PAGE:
Submitted by: Matt Zeigler, Innovative Print and Media Group
On April 10th, the latest Young Professionals Network professional development event was held in the DiBona Room at the Greater Philadelphia Chamber of Commerce’s office. Maximize your Memory: Tools for Networking and Public Speaking was a well-attended program which was both educational and entertaining.
An expert in the field of memory development, Matthew Goerke focused on the topic of instant recall memory and covered the first two of six steps in his “Memory Switch Program.” The techniques in his program are designed to improve memory skills by upwards of 300%. These skills are most important in networking and everyday business, as your ability to remember someone’s name dynamically impacts that person’s first impression of you. First impressions are formed within the first 10-30 seconds of meeting someone and are how you are thought of for roughly 21 days thereafter. Studies have shown that if you make a poor first impression, it can take you up to three weeks to improve that opinion.
If only 15% of meetings result in the retention of the person’s name you meet, are you compromising a positive first impression 85% of the time? Matthew’s first tip for remembering names was to first slow down, clear your mind and focus on the conversation. The second tip was to repeat the person’s name multiple times in the conversation. Studies show that people love to hear their own names used in conversations about themselves.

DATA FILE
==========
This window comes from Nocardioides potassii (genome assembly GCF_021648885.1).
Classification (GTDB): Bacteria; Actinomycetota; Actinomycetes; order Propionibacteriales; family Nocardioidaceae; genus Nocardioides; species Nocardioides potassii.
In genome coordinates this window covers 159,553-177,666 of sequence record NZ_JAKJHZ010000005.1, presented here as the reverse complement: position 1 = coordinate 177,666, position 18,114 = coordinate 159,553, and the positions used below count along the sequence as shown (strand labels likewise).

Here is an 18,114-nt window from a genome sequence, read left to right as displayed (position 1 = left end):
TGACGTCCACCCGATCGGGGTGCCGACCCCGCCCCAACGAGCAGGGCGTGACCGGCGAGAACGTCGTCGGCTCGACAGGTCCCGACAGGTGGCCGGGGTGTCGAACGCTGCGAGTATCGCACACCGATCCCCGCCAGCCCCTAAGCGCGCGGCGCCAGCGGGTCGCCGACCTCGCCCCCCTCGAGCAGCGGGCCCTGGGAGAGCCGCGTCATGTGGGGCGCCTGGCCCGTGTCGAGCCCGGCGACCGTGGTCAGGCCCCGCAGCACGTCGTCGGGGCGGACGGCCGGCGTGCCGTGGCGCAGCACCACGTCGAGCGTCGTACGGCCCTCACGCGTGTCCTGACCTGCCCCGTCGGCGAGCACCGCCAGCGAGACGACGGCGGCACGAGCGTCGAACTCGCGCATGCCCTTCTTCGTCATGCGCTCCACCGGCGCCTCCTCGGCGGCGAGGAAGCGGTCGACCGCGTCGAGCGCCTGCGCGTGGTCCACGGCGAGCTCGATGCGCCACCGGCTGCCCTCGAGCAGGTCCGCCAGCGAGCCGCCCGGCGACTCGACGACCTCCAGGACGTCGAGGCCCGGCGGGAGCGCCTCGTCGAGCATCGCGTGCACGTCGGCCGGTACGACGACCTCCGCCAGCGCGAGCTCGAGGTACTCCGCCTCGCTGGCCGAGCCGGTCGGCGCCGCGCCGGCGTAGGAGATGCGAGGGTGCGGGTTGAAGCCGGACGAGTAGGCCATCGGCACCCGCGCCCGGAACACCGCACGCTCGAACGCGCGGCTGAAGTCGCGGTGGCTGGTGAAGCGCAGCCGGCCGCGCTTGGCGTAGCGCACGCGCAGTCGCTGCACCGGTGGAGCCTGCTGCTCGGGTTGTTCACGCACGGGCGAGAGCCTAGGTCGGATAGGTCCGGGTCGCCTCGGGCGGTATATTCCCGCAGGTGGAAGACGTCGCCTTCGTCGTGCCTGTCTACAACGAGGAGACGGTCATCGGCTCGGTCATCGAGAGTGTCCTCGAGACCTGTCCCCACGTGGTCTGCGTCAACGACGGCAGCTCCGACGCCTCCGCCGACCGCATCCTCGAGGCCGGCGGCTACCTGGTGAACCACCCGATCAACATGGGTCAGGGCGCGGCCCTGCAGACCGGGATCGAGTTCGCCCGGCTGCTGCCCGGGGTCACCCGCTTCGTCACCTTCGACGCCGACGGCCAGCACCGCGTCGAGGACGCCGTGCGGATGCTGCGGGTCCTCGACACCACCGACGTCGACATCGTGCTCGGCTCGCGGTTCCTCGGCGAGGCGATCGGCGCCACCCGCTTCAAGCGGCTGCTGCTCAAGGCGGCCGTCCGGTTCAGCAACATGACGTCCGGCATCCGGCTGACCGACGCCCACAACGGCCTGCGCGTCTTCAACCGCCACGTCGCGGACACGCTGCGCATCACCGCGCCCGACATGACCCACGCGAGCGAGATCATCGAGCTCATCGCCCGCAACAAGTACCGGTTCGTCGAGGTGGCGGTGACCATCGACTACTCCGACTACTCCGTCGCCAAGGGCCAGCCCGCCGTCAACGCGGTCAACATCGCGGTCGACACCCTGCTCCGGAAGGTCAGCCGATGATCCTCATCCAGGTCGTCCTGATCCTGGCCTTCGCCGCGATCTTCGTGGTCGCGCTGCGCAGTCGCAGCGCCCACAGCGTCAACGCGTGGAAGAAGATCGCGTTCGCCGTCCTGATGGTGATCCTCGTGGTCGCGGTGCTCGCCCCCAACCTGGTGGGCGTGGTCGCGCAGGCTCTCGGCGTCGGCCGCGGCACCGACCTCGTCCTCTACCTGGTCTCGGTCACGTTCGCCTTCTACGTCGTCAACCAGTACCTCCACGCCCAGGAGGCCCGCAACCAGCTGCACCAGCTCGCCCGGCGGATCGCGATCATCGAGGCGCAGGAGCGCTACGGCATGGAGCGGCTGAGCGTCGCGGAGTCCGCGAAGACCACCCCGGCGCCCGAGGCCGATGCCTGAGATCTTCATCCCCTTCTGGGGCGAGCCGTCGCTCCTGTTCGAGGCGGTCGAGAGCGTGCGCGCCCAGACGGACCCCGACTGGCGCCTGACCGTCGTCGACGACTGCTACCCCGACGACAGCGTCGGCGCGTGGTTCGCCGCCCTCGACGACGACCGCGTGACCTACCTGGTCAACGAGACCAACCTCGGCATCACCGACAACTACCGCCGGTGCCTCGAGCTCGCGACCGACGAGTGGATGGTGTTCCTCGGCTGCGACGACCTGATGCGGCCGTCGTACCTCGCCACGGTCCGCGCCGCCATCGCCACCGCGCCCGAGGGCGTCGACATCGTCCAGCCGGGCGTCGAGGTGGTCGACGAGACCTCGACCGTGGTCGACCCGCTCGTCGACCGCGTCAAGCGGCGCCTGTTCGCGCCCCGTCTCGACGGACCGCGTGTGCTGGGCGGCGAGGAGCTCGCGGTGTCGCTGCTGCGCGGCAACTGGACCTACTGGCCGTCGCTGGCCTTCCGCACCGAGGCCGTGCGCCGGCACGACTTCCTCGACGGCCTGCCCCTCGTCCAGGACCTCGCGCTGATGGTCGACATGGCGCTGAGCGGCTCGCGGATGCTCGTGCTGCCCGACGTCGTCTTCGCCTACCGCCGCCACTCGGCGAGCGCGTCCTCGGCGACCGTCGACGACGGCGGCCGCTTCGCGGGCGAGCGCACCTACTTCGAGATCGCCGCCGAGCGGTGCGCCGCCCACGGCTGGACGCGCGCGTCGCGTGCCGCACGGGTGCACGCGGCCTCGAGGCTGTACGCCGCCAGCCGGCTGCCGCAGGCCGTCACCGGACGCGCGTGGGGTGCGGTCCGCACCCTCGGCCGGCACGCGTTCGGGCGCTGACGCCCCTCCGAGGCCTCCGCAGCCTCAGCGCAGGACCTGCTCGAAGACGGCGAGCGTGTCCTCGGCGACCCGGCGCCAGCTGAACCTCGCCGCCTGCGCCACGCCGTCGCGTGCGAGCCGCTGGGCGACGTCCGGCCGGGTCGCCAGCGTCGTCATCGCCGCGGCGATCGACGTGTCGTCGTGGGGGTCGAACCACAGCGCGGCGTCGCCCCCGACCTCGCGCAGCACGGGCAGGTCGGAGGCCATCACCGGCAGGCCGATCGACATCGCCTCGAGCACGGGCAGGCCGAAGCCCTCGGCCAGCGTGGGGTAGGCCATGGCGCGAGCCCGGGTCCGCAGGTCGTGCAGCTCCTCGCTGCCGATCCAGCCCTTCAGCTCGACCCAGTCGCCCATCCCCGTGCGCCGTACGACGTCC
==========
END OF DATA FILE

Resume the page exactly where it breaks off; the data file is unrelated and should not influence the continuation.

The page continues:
Memory can be trained and improved through a series of exercises, drills and games, but many people have not been taught how to have permanent accessibility to much of the information we have learned. Mr. Goerke conducted an exercise that exhibited the power of memorization as attendees in the room dramatically improved their ability to memorize 15 unique items. As I write this article today, I can still recite every one of them. As Matthew closed his seminar, he referred to the brief lobby encounter he had with everyone attending the seminar. He then proceeded to name nearly every single person in the 50+ strong audience from memory – in some instances, first and last names. This was an impressive feat as we learned that most people are fortunate to remember 15 names from an event.